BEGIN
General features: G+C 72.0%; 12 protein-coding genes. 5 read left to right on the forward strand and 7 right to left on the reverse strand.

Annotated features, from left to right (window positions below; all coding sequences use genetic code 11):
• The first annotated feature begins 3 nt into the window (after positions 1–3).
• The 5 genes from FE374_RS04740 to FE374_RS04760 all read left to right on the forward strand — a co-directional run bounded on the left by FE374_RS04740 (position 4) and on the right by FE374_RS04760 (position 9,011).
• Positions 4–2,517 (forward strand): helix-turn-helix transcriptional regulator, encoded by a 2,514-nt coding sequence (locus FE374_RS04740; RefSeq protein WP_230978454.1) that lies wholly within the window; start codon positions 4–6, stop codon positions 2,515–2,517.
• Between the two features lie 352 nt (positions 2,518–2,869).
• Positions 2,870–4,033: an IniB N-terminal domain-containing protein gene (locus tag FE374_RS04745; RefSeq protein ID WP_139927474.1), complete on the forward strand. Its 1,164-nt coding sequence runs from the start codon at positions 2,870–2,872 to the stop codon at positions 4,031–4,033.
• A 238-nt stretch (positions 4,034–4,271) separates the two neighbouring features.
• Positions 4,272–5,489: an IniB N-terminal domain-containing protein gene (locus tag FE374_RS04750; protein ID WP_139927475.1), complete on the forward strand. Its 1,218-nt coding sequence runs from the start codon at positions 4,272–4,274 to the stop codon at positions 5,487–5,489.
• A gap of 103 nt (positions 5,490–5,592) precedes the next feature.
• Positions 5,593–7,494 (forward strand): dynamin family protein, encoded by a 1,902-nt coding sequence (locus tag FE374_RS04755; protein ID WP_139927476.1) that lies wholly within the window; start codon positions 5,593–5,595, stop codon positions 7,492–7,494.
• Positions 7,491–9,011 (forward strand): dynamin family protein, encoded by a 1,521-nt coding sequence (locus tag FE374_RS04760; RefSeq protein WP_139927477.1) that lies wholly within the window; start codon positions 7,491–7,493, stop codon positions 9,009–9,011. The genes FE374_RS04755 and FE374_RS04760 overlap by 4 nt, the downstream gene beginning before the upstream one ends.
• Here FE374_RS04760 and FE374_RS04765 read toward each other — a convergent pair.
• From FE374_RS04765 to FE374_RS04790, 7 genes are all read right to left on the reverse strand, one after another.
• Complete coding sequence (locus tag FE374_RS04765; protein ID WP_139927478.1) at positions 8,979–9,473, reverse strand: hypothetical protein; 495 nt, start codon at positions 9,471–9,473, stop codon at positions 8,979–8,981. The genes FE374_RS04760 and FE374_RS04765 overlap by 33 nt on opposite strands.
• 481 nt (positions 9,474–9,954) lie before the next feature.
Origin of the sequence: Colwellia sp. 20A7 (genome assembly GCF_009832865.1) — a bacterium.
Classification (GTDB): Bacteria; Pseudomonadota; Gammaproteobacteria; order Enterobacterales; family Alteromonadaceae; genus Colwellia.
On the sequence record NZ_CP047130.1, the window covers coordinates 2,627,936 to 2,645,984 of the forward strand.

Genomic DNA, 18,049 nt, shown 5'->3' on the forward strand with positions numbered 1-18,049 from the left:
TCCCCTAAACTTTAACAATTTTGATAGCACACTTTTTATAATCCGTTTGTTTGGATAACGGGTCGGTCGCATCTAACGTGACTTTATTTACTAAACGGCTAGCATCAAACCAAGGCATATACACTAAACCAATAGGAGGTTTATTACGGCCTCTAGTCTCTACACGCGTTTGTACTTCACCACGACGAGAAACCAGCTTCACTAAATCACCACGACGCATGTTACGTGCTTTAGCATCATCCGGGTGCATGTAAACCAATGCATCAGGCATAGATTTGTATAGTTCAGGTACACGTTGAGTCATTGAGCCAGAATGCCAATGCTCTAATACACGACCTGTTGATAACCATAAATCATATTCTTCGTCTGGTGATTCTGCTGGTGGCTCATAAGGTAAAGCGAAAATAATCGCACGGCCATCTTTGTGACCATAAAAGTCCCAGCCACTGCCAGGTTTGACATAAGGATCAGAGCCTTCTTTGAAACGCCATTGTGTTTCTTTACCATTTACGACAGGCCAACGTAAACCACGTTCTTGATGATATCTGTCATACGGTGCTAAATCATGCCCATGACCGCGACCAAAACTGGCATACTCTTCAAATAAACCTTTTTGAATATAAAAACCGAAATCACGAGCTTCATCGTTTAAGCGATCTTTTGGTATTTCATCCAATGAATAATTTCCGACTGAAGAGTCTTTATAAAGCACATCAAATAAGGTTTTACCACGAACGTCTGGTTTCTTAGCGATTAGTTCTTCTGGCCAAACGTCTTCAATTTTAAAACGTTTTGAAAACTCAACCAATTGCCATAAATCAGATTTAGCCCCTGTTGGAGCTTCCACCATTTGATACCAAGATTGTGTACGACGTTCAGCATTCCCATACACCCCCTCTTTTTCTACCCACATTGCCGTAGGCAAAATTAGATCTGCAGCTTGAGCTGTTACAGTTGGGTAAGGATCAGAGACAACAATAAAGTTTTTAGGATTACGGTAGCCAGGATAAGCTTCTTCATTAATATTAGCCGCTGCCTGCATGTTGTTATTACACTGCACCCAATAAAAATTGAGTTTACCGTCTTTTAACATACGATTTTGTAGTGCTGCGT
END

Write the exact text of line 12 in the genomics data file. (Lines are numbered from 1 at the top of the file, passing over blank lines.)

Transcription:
• Positions 7,491–9,011 (forward strand): dynamin family protein, encoded by a 1,521-nt coding sequence (locus tag FE374_RS04760; RefSeq protein WP_139927477.1) that lies wholly within the window; start codon positions 7,491–7,493, stop codon positions 9,009–9,011. The genes FE374_RS04755 and FE374_RS04760 overlap by 4 nt, the downstream gene beginning before the upstream one ends.